I started buying music recently! I felt it was about time and I had the resource to support my favourite artists. My first purchase was an album from a band name “Soulmate” from Shillong, India. They are the torch bearers of the blues movement in India. The lead guitarist and vocalist are phenomenal! Followed by Hugh Laurie’s(House MD?) debut album. Yes Hugh Laurie!
But this post is not about my new found virtue. I needed CDs for my car stereo. And like always, opportunity presented itself as an email from a guy at office who wanted to sell his CD collection.
I replied back with the names of artists I was interested in and also mentioned my general taste of music. We setup an appointment to meet in the office cafeteria. I walked into the cafe at the designated time and saw a guy sitting with a bag on his lap. He greeted me immediately and I took a seat right infront of him. He stared right at me with his deep blue eyes and we spoke about music. We had several common interests: The Beatles, Radiohead, Simon & Garfunkel. He had great interest in indian fusion, tabla, sitar and followed works by some Indian artists.
After a very enjoyable conversation for almost 20 minutes, he smiled and said he was very pleased to meet me and that hes happy to sell his part of his collection to me. I was genuinely impressed by him and asked him how he knew about Indian music. He replied back saying that he is a Jazz musician himself and plays the guitar and keyboard. And as he said that he pulled two big stacks of CDs from his black bag with such precision and placed them on the desk infront of me. The CDs looked almost brand new except for a white label on each one of them. It was Braille! I looked up and noticed those deep set blue eyes were not real. I handed him the money and graciously accepted the CDs. I had just concluded business with someone who is full time employee in my (a software) company, a jazz musician and blind from both eyes.
As I walked back to my cube holding the stack, I was slightly dazed by the whole experience. A part of me was thrilled to own, among other things, an original collection of 12 Beatles CDs. The other part, was still in the cafeteria sitting front of that blind musician – watching him pull out CDs from his bag, reading the CD labels with his fingertips and stacking them neatly on the table.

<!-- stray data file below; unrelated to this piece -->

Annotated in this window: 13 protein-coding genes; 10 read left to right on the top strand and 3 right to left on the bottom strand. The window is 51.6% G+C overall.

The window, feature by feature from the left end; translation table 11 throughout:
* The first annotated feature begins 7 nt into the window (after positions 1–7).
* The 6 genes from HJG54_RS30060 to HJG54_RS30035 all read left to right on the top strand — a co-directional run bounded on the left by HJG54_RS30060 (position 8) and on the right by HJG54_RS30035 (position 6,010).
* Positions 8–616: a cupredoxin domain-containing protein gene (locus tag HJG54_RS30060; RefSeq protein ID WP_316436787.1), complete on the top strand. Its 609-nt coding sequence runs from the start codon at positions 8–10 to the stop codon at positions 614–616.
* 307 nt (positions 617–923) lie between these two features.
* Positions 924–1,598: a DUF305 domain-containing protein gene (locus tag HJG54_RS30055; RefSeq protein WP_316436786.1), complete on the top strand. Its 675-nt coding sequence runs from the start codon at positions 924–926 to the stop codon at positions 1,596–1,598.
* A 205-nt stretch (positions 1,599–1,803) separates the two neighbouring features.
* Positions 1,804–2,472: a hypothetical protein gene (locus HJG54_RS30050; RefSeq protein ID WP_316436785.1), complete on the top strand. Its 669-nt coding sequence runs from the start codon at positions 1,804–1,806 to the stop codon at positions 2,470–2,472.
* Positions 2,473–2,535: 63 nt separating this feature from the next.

The Covers of the CDs were old and showed signs of age and use but the CDs themselves were pristine. It made me think about that blind man’s gentle touch. If someone in his situation could preserve something that is so easy to get scratched all this while, what does it say about the rest of us? It reminded me of my younger days when my grandfather would be furious when I carelessly dropped my schoolbag on the floor, or placed the glass on the wooden dinner table too hard, spoke too loud, or flung myself onto the chair too hard. Being gentle was a virtue which had to be practiced and reflected in every aspect of ones conduct. Being gentle would preserve the shine on everything you touch. It will enhance the shine one certain things that you can never touch and often times, cant never even see. Like the self esteem of someone in need of help, the spirit of someone who lost to you, the admiration people have for you, the honest curiosity of the young ones, the genuine concern of friends, or the unconditional love of your parents.
This blog post has been in my draft for a while and I was waiting for my thoughts to settle down. Unfortunately, for me and many others in my company, today was his last day at work. In his final message he urged fellow engineers who build products, to always have in mind those, who were not blessed with all five senses.
I think I have found a new dimension that will shape my vision when engineering new products in the future. I hope he can show the way to many more people who have eyes, but are still blind.